February 3, 2021 - On February 2nd, LSTA EVP Meredith Coffey moderated a panel at the Chicago CFA’s LIBOR Cessation Webcast. While the panel covered the usual “when is LIBOR ending?” topics, much of the focus was on replacement rates, including alternatives to SOFR. We link to slides here and dive into new areas of debate below.

First up, the panel reiterated that the “end” of USD LIBOR likely has bifurcated into two parts. The banking regulators have said that new LIBOR loan originations must end “as soon as practicable” but no later than 12.31.21. However, the FCA and IBA likely will work to keep most USD LIBOR tenors going until 6.30.23 for legacy contracts only. Bottom line: There’s more time to remediate existing LIBOR exposures, but new LIBOR origination ends soon.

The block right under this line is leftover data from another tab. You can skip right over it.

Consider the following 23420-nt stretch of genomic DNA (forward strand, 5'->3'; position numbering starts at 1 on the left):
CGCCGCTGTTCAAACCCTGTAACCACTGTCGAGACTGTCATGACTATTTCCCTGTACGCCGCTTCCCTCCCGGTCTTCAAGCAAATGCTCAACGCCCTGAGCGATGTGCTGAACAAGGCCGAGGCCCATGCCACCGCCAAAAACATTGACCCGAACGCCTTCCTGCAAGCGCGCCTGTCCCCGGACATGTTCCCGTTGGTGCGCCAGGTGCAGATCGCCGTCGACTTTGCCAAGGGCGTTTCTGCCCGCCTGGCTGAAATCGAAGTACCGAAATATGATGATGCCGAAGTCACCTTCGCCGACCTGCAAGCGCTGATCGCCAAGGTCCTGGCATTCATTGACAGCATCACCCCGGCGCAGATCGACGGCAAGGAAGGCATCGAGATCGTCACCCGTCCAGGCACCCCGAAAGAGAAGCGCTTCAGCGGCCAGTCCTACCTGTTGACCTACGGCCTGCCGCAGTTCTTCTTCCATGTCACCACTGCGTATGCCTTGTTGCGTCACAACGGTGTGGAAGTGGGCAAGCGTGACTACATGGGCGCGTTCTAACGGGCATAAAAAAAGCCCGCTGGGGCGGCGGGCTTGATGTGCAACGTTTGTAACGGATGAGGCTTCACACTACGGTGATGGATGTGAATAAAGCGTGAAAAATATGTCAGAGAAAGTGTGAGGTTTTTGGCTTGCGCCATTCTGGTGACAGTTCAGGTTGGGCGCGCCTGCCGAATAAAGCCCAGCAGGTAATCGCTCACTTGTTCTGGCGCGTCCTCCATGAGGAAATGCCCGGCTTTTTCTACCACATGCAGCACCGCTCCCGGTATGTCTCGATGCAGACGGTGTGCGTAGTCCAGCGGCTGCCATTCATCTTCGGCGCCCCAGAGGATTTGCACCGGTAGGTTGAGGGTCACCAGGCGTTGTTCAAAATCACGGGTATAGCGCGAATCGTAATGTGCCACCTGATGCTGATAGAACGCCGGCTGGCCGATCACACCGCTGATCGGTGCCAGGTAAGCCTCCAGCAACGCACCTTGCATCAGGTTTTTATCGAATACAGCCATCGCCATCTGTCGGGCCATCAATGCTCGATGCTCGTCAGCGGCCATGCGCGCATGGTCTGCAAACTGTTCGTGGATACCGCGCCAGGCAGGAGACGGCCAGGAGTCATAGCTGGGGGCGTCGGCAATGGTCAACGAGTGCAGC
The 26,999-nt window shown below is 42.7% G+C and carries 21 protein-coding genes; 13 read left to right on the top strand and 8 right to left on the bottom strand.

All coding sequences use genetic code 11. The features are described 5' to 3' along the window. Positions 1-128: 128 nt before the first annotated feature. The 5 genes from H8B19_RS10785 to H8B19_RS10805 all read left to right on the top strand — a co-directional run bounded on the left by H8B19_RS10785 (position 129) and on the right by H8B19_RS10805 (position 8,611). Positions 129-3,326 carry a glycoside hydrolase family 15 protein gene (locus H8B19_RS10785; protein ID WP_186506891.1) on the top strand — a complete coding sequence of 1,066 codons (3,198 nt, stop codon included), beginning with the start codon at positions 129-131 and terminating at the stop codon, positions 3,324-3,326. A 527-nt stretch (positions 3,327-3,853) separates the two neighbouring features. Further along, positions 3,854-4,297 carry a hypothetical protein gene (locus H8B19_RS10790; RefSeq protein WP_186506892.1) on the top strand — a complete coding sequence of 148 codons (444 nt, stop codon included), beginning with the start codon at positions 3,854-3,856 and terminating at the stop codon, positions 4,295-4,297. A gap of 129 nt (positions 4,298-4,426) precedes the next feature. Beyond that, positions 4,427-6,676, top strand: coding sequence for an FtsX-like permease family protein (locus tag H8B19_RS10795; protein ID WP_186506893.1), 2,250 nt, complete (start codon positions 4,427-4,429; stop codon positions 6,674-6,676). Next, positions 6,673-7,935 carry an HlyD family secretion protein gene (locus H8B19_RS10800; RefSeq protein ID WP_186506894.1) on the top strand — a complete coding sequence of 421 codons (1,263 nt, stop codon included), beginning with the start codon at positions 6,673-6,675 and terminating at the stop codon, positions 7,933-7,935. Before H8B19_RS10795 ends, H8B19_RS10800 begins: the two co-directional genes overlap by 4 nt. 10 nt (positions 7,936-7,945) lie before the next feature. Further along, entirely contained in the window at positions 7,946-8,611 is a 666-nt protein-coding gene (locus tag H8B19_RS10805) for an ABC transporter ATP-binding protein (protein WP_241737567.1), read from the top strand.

So, what replaces USD LIBOR? For institutional products, the general wisdom is that some version of SOFR likely will be the replacement. It is deep and liquid; it is likely to be “market standard” and thus probably the most easily hedged. However, SOFR is a risk-free rate and some banks have said they are interested in a rate that contains an element of bank credit risk, particularly when banks are making and holding revolvers. While acknowledging the broad use of SOFR, panelists also discussed potential alternative “credit sensitive rates” (“CSRs”) in the context of bank loans. For regional banks, “Ameribor” has garnered significant attention and was discussed in detail; Ameribor reflects the level at which regional banks can lend to each other on an overnight basis on the AFX. But there are other CSRs in development as well. As discussed in Risk.net, ICE created “Bank Yield Index” several years ago, Bloomberg has been building “BSBY”, Darrell Duffie and other academics have developed “AXI” and IHS Markit is building a credit sensitive spread over SOFR. These rates typically look to a number of potential bank funding mechanisms, including deposit rates, CD, CP and bonds to build a reference rate that contains a bank credit component.

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